There are early signs of a second stage of the Republican revolution started by Donald Trump in 2016. Looking forward essays are being written about its future that deal less with grievance and more with definition.
The revolution’s beginning pivoted on the past. Former President Trump, in pungent terms, captured frustration in a constituency that had been a crucial part of the Democrat Party calculus. This constituency—often referred to as “blue collar workers”—had been traumatized by global trade, technology disruption and social upheaval. And the only color in this constituency is the presumed color of the work shirt.
Trump was elected, grievance succeeded. Covid then exacerbated the political disharmony; oxygen was given to conspiracy theories and people who write about politics and the culture for a living gorged on controversy and provocation.
One data point that has forced open a window of deeper examination is revealed in an Axios-Ipsos poll which found that just 37% of Independents say they have confidence in the wisdom of the Party’s choices on Election Day. And 44% of Americans, according to Gallup, identify as Independents—a formidable force.
So even though hard-core partisans frequently determine which presidential candidates emerge in the primaries, the most farsighted candidates try to remain acceptable to Independents. So what is the conservative script for this constituency?
There is no shortage of copy about conservatism and the Republican Party. And, having served in President Ronald Reagan’s administration, I’m certainly familiar with how his keepers-of-the-flame guarded it. But what was it?
In President Reagan’s days, it was tightening the fiscal valve on domestic spending, but opening it for military strength. President Reagan generally embraced free trade and certainly low taxes and minimal regulation.
In many ways, the most pronounced conservative philosophy shaped judicial nominees. Roe v Wade (decision creating a Constitutional right to an abortion) was, for a number of reasons, the epicenter of the outcry. The constant: find justices who will not reinterpret words and phrases with their own policy preferences.
Today conservatism is harder to define; plus for it to be a dynamic that voters will find compelling, it must reveal itself open to innovation and adaptation. Being against what the other side is doing is not sufficient. So, let me go upstream from the day-to-day issues.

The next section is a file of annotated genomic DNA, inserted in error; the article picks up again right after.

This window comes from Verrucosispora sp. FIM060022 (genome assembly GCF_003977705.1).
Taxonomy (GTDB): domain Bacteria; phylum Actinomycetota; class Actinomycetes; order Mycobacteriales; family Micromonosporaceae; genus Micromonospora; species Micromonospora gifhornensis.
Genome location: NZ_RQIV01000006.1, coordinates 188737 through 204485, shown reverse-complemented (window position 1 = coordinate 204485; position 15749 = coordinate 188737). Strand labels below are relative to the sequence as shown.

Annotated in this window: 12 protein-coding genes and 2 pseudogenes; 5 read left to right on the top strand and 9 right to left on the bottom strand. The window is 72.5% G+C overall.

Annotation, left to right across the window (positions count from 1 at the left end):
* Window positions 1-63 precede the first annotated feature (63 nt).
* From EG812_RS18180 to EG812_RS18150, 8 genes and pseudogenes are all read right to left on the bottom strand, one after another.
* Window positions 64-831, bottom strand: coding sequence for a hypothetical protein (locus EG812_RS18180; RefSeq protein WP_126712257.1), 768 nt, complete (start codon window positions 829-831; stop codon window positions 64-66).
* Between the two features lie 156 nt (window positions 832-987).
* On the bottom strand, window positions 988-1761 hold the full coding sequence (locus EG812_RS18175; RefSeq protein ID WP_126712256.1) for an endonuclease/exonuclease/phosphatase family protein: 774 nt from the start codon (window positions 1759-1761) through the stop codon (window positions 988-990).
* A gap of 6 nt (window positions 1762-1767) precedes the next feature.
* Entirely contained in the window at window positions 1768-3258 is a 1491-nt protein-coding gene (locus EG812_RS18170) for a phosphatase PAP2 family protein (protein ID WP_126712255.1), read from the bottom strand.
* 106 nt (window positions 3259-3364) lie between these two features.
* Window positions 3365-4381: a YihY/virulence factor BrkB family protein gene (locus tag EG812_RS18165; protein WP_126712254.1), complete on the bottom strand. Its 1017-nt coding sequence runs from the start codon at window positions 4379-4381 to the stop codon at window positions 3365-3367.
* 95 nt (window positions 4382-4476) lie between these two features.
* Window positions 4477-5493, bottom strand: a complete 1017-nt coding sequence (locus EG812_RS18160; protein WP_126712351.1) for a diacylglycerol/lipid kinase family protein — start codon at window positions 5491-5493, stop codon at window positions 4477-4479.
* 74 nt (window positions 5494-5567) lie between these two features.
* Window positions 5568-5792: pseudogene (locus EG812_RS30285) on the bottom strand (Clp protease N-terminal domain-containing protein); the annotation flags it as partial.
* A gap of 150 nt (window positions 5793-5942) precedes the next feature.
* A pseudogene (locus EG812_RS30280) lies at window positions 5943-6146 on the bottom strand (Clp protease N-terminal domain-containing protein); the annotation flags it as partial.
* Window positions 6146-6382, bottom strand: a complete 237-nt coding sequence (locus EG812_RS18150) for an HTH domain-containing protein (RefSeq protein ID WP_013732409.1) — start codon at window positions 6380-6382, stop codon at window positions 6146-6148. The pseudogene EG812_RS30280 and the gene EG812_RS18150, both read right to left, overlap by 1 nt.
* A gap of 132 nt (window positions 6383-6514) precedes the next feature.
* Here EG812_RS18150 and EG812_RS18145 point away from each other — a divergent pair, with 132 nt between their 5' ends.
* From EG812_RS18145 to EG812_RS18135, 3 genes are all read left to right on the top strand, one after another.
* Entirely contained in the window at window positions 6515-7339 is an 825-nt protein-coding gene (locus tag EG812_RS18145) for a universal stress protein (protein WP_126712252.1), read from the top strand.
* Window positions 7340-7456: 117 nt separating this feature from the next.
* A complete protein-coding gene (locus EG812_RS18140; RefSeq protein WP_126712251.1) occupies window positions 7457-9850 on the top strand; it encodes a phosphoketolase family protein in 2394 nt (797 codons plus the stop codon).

Before and after my Washington time I was in business. Reality, discovered competitively, was informative. The constant test: does it work? Maybe that should be the new business agenda in politics.
Renewal in a technological age is only available through conceptual thinking, proof of concept actions and then the election of politicians who can reject laws, methods and appropriations that are not working.
And if America’s future is going to be bright, conservatives must insist that Congress resume working. We have three branches of government—one is barely functioning, one is going beyond its constitutional power and the final one, the judiciary, has become the decider. The President orders, the Congress fumes and the Supreme Court decide if the order is constitutional; we might call it the power of ten. At the risk of only slight overstatement, America is a messy autocracy at the Federal level. And this is at a time when Independents believe the Parties do not serve up good candidates.
I believe China is on a debilitating path because the societal disruption that every nation is facing cannot be dialed up or down successfully by an autocrat and his minions. What about America?
Finally, my list of questions for thinkers and politicians who self-define as conservative:
- Where is basic education working? Why? How can the successful models be implemented in every public school?
- Should China’s aggression in the Pacific and beyond cause the US government to reopen negotiations to join the Trans Pacific Partnership?
- What laws, if any, are necessary to protect humanity as we know it from being re-engineered by the manipulation of genes?
- What laws, if any, are necessary to protect privacy from a media business model underwritten by our personal information paired with artificial intelligence?
- What does conservation of the earth’s resources mean to a conservative?
- Is it possible to pull together our immense health care resources in a more efficient and just combination?
Okay, I get it. This is a wish list that borders on the delusional. Where, marketers ask, is the nifty slogan? What about an insistent theme? Will voters pay any attention?
We all have our lists and that is my point. Wouldn’t it be better to actually debate and then answer questions that will determine our peace and tranquility? For example, should the billions of dollars targeting climate change solutions be hidden in two enormous omnibus bills?
And finally, what is conservative conduct? Are conservatives preternaturally cautious, modest, likely to believe that each person is a child of God? I simply ask the questions. I don’t know.
But what I do know is that if interparty relationships are correctly characterized by the Left and Right of cable news, America is in trouble.
Al Sikes is the former Chair of the Federal Communications Commission under George H.W. Bush. Al writes on themes from his book, Culture Leads Leaders Follow published by Koehler Books.